Why do zebras have their distinctive stripes? No seriously...why would evolution endow zebras with such an obvious pattern that provides next to no camouflage in the African savannahs? The question puzzled even our most celebrated biologist, Charles Darwin, who commented, “The zebra is conspicuously striped, and stripes on the open plains of South Africa cannot afford any protection.”
Even to modern day biologists, the question has been perplexing. Perhaps the stripes are a way the females choose their mate? Possibly – many male members of the animal kingdom have bizarre decorations such as brightly coloured plumage or heavy, unwieldy horns that are a clear disadvantage in survival but serve to attract the opposite sex – but that wouldn’t explain why the female zebras also have stripes.
Some animals use patterns and bright colours to act as warnings or camouflage– Researchers have found that when zebra herds move together, their stripes act as a large optical illusion. Any potential predator is momentarily confused, giving the zebras vital seconds to escape their clutches.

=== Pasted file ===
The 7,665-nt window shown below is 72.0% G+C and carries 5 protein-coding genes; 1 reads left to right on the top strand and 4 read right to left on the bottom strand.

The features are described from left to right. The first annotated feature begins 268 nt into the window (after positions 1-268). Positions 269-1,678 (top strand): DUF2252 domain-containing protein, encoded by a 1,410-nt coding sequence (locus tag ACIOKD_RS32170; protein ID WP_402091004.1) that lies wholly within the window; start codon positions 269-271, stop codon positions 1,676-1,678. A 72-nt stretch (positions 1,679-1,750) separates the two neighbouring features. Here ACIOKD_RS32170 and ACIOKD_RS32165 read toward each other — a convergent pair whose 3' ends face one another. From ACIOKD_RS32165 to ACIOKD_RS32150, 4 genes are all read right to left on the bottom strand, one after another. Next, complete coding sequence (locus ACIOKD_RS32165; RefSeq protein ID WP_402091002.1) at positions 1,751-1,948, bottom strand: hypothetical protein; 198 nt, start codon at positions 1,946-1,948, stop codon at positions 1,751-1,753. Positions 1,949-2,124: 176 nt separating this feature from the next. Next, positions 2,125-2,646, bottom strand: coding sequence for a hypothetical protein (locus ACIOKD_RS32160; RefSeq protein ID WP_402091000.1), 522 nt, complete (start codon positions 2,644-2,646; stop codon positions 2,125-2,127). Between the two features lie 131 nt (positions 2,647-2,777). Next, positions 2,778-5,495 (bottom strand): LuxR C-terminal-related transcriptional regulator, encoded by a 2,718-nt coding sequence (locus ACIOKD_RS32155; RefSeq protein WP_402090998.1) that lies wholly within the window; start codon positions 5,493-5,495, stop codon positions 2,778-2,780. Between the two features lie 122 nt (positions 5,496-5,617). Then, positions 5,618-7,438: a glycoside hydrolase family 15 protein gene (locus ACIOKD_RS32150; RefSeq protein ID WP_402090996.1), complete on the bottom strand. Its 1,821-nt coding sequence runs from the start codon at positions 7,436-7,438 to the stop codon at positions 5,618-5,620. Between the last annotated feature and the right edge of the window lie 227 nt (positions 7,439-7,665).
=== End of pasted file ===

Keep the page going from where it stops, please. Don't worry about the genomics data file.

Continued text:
However, a group of scientists from Eötvös University in Hungary have found another solution, which is far less glamorous. It seems that the zebra’s intricate barcode pattern acts as one large insect repellent – in particular against horseflies. They found that horseflies are quite particular about where they land to prey. The narrow stripes on the zebra act to break up the hide and alter how the light is reflected off of it. These two factors make the zebra less appealing to the horsefly.
It seems remarkable how evolution can be defined by even the smallest of creatures and how a large creature’s body image can be influenced by a fly no larger than a thimble.
Posted on Thursday, 15th March, 2012